The evidence presented in this case tends to show, and the trial court found as fact, that plaintiff made numerous efforts to obtain defendant's current address, including requesting a copy of defendant's driving record from the Division of Motor Vehicles,contacting the postmaster, checking the Marshville and Monroe city directories as well as various Internet directories. Defendant argues that because plaintiff's counsel did not send a copy of the summons and complaint to the insurance carrier as in Winter and Emanuel, due diligence was not shown. We hold that, consistent with the case-by-case analysis of what constitutes due diligence, plaintiff's evidence is sufficient for the trial court to find that plaintiff exercised due diligence in attempting to ascertain the address or whereabouts of defendant. Accordingly, we affirm the trial court's ruling denying defendant's motion to set aside the entry of default.
    Defendant also argues that the trial court erred by denying defendant's motion to set aside the default judgment in accordance with N.C. R. Civ. P. 60(b)(6). We disagree.
    Rule 60(b)(6) states that “[o]n motion and upon such terms as are just, the court may relieve a party or his legal representative from a final judgment, order, or proceeding for . . . [a]ny . . . reason justifying relief from the operation of the judgment.” “[F]or a defendant to succeed in setting aside a default judgment under Rule 60(b)(6), he must show: (1) extraordinary circumstances exist, (2) justice demands the setting aside of the judgment, and (3) the defendant has a meritorious defense.” Gibby v. Lindsey, 149 N.C. App. 470, 474, 560 S.E.2d 589, 592 (2002).
    In Blankenship v. Town & Country Ford, Inc., this Court held that a trial court's ruling on
        a Rule 60(b) motion is within the trial court's sound discretion and is reviewableonly for abuse of discretion. Abuse of discretion is shown only when “the challenged actions are manifestly unsupported by reason.” If there is “competent evidence of record on both sides” of the Rule 60(b) motion, it is the duty of the trial court to evaluate such evidence, and the trial court's findings supported by competent evidence are conclusive on appeal.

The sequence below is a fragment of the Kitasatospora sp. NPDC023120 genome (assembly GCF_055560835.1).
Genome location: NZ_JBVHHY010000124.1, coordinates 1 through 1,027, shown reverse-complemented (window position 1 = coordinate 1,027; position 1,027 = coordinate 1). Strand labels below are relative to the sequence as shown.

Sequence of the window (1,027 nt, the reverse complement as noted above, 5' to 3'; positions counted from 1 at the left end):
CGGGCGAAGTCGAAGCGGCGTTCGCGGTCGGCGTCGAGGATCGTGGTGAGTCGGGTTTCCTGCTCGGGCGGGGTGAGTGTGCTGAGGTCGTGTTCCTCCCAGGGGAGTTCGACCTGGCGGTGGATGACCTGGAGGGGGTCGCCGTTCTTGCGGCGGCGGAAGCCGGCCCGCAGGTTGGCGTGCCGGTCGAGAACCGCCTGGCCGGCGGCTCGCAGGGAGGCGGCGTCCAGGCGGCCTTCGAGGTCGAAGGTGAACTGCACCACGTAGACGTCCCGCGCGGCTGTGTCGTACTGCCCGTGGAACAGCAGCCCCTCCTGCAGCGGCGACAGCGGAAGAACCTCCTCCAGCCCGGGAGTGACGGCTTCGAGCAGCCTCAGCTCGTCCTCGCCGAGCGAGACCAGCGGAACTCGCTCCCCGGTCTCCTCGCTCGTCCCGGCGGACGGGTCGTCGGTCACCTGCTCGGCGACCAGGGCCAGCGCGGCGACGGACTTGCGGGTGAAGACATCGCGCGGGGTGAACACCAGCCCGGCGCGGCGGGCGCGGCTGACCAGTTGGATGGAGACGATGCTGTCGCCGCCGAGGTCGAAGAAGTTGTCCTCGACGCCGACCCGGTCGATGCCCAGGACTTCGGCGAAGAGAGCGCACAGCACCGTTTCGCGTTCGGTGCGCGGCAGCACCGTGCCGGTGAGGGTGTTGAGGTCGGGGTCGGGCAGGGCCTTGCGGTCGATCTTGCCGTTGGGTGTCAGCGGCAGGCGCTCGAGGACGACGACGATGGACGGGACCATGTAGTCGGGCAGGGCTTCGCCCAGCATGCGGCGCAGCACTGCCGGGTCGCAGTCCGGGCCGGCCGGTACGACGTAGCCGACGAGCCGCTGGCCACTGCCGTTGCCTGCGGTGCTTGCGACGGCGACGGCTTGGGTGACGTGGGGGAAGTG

155 N.C. App. 161, 165, 574 S.E.2d 132, 134-35 (2002) (citations omitted) appeal dismissed and review denied by Blankenship v. Town & Country Ford, Inc., 357 N.C. 61, 579 S.E.2d 384 (2003).
    In the present case, the trial court made the following finding of fact: “Neither the affidavit of the [defendant], nor the motion to set aside the default judgment make any allegation of a meritorious defense.” The trial court then concluded as a matter of law that “[t]he defendant has failed to show a meritorious defense, and the Court, in its discretion, should deny the motion to set aside the default judgment in this matter.” Defendant disputes this finding and conclusion on appeal, arguing that the following statement from his motion to set aside the default judgment constitutes a meritorious defense: “To allow the default judgment to stand given the facts set forth above would constitute an injustice against the Defendant and his liability carrier who were without notice or means to contest the Plaintiff's claim for damages and thus were denied due process and/or other equitable rights to protect his interest in this matter.”
    “[A] meritorious defense requires 'a proffer of evidence which would permit a finding for the defaulting party or which would establish a valid counterclaim.'” Baker v. Baker, 115 N.C. App.337, 340, 444 S.E.2d 478, 481 (1994) (emphasis omitted), quoting Augusta Fiberglass Coatings, Inc. v. Fodor Contracting Corp., 843 F.2d 808, 812 (4th Cir. 1988). "[T]he underlying concern is . . . whether there is some possibility that the outcome . . . after a full trial will be contrary to the result achieved by default." Id. In our opinion, defendant's statement does not fulfill the meritorious defense requirement as articulated in Baker. Defendant's statement does not proffer any evidence to support the notion that a subsequent trial would bring a different result. For this reason, we conclude that the trial court did not abuse its discretion in denying defendant's motion to set aside the default judgment.
    We affirm the trial court's ruling on the motion to set aside the entry of default and the default judgment.
    Affirmed.
    Judges BRYANT and ELMORE concur.
    Report per Rule 30(e).


Footnote: 1
    Plaintiff alleges in her complaint that the accident occurred on 20 April 2001, however a copy of the police report (not included in the record, but requested from plaintiff as a source of clarification) indicates that the accident occurred on 20 April 2000.
Footnote: 2
    Defendant provided a complete address on the police report. However, to maintain the parties' privacy, we decline to publish the address in full.